Cheltenham king Barry Geraghty announces retirement from racing after victory-laden career
- Two-time Irish champion jump jockey Barry Geraghty, 40, retired from racing
- Trainer Nicky Henderson led the tributes to the multiple Cheltenham winner
- Geraghty succeeded Sir Anthony McCoy as No 1 jockey for JP McManus in 2015
Champion trainer Nicky Henderson led the tributes to jockey Barry Geraghty, who announced his retirement from the saddle on Sunday.
The two-time Irish champion jump jockey succeeded Mick Fitzgerald as Henderson’s stable jockey in 2008 and his link with the trainer was maintained when Geraghty became No 1 jockey to owner JP McManus after Sir Anthony McCoy retired in 2015.
Geraghty, 41 in September, said he would have ridden at Aintree and Punchestown in the spring had Covid-19 not intervened, but his final act as a jockey turned out to be five wins from 11 rides at the Cheltenham Festival, including a fourth Champion Hurdle on Henderson’s Epatante.
Champion jockey Barry Geraghty has confirmed his retirement from racing at the age of 40
Henderson said: ‘We always got on well and we had some great days together. He was the ideal replacement when Mick retired.
‘Barry was a great man for the big stage. It is great he has gone out in one piece.
‘He has had some pretty brutal falls in recent years. I am pleased he went out in a blaze of glory at Cheltenham.’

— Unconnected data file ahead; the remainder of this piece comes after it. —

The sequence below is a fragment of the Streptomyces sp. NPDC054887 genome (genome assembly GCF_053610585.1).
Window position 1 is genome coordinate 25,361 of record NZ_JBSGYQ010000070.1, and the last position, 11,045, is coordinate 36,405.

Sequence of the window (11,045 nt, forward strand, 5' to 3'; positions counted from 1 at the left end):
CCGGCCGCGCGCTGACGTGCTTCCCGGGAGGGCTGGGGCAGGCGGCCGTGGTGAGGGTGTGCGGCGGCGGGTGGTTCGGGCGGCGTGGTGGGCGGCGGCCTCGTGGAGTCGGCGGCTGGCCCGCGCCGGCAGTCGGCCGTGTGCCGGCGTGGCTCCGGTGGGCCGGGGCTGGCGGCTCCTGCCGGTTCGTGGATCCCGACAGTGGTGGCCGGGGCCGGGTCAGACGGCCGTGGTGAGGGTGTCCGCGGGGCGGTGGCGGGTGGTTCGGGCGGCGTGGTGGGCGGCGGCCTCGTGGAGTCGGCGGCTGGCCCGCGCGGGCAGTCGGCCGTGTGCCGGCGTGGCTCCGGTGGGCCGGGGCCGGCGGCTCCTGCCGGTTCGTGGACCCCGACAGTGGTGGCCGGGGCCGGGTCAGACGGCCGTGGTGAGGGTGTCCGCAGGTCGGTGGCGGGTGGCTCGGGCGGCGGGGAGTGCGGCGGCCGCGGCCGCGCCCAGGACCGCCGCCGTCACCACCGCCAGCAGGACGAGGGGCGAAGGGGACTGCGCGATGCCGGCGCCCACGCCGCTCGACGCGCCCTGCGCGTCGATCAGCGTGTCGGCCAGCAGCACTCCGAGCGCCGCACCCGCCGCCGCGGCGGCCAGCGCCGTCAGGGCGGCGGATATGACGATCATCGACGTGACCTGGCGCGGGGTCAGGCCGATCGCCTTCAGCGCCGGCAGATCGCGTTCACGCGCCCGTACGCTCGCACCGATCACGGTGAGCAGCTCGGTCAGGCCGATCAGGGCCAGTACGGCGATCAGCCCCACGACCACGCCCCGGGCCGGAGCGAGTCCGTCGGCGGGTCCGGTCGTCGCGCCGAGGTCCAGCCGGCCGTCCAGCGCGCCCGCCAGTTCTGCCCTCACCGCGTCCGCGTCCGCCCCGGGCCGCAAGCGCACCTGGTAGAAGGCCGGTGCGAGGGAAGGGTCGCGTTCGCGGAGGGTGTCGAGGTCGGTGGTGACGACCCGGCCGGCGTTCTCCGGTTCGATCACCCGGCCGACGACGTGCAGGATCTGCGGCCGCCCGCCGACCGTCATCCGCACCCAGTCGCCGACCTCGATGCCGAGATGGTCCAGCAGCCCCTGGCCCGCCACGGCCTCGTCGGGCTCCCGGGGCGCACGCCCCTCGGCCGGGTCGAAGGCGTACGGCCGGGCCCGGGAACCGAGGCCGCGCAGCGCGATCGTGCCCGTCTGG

Trainer Nicky Henderson led the tributes to Geraghty in the wake of his retirement
McCoy added: ‘We can all have opinions on jockeys, but you only need to look at Barry’s c.v. to see his class as a rider.’
Geraghty’s exit brings to an end a golden generation of Irish jump jockeys as he joins McCoy, Paul Carberry and Ruby Walsh in retirement. Geraghty’s 1,920 winners put him fourth on the jump jockeys’ all-time list but his big-race record was even better.
Injury disrupted the last five years of his career and when he broke a leg on the eve of the 2019 Grand National, many thought his career was over.
With Mark Walsh now operating as McManus’s No 1 in Ireland, last season Geraghty concentrated on quality rather than quantity in Britain with 25 wins from 88 rides.
He confirmed his retirement in his Sporting Index blog, saying: ‘I knew going into Cheltenham that it was going to be my last one and that’s probably why I showed more emotion than I had done in donkey’s years.
‘As things have worked out, we’ve ended up with another three or four months to think things through and that’s helped me to confirm the decision.’